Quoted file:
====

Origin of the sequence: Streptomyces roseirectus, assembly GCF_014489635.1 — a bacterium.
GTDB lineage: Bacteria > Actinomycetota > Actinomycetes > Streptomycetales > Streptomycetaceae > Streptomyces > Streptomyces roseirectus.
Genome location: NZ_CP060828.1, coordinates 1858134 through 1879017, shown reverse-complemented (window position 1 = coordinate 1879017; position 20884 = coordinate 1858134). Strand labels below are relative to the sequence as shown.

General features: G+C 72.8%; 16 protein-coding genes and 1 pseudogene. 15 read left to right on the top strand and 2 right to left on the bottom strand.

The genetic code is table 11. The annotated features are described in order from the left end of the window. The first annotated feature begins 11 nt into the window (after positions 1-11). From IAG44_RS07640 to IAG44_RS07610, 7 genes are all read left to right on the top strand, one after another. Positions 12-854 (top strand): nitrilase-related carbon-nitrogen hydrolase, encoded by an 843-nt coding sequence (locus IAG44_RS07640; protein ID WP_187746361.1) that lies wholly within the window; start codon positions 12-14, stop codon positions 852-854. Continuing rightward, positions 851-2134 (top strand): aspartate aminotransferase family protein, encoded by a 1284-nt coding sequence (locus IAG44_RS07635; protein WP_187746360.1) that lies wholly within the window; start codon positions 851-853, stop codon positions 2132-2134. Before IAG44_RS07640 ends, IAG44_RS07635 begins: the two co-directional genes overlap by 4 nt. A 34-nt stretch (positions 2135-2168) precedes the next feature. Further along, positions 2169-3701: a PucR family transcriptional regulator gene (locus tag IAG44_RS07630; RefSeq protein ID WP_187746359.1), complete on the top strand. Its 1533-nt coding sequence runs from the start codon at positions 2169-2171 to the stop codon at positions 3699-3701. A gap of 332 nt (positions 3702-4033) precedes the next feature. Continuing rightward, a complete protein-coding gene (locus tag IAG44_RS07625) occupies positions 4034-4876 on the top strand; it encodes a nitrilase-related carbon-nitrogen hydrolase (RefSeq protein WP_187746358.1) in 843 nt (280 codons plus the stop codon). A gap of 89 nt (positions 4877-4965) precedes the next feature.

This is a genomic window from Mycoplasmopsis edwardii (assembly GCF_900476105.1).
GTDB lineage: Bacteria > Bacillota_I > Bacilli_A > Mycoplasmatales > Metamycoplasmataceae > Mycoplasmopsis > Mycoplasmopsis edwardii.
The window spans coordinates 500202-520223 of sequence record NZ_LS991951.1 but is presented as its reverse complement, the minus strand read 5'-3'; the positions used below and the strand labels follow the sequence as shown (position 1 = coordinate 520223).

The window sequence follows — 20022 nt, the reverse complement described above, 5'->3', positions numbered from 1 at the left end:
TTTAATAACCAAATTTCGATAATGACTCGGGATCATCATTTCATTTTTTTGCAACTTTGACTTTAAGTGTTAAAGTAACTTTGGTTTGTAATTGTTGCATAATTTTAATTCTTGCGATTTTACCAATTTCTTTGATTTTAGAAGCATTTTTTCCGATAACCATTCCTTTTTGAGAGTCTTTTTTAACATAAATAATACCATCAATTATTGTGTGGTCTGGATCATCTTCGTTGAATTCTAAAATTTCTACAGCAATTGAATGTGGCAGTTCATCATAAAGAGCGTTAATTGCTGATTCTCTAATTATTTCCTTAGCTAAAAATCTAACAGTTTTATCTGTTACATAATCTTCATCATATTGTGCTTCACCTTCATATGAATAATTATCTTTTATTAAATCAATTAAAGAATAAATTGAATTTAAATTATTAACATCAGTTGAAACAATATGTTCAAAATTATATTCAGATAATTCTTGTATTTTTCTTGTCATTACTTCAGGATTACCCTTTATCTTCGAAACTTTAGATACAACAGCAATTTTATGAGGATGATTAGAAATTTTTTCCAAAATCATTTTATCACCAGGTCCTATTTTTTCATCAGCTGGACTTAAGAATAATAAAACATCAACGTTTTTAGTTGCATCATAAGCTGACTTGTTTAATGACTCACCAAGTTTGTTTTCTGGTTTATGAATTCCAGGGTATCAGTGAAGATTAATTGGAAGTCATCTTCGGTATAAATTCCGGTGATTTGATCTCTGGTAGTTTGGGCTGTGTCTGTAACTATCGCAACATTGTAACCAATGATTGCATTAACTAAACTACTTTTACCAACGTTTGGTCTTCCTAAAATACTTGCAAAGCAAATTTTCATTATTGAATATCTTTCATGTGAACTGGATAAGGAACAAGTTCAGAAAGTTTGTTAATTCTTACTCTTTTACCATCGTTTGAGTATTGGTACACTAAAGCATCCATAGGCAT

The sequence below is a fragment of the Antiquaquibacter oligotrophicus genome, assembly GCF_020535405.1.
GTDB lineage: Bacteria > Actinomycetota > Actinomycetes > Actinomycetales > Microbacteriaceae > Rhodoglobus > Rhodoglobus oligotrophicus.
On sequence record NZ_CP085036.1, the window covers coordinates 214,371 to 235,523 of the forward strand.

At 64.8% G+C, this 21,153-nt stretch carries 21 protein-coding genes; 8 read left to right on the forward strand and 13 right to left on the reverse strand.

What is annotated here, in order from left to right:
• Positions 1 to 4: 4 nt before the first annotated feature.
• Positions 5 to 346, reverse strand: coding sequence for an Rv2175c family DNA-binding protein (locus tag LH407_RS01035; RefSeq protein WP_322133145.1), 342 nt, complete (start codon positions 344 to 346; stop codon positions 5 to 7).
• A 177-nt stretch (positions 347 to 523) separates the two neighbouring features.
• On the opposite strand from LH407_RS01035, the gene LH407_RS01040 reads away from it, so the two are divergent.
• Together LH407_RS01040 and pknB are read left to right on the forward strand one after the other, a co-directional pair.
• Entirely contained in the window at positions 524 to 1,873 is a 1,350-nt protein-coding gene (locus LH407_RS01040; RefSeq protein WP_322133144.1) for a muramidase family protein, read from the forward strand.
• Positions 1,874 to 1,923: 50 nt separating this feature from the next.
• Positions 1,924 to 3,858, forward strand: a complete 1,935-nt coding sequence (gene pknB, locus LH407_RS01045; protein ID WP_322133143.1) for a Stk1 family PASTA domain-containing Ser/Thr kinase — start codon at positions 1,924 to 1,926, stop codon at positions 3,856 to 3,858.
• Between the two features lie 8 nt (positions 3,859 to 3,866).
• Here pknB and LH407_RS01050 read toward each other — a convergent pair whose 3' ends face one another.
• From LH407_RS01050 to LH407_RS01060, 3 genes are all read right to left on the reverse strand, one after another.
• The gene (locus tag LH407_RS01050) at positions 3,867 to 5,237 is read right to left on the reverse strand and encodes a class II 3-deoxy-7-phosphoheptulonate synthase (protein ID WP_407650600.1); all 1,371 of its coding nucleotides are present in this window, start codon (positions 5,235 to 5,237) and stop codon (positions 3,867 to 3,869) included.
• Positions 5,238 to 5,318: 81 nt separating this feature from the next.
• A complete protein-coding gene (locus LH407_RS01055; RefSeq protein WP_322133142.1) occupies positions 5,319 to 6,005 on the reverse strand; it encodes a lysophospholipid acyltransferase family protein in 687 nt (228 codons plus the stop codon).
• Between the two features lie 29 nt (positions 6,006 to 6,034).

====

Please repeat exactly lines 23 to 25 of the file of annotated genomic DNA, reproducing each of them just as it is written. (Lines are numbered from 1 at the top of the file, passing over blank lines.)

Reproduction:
• Positions 1,924 to 3,858, forward strand: a complete 1,935-nt coding sequence (gene pknB, locus LH407_RS01045; protein ID WP_322133143.1) for a Stk1 family PASTA domain-containing Ser/Thr kinase — start codon at positions 1,924 to 1,926, stop codon at positions 3,856 to 3,858.
• Between the two features lie 8 nt (positions 3,859 to 3,866).
• Here pknB and LH407_RS01050 read toward each other — a convergent pair whose 3' ends face one another.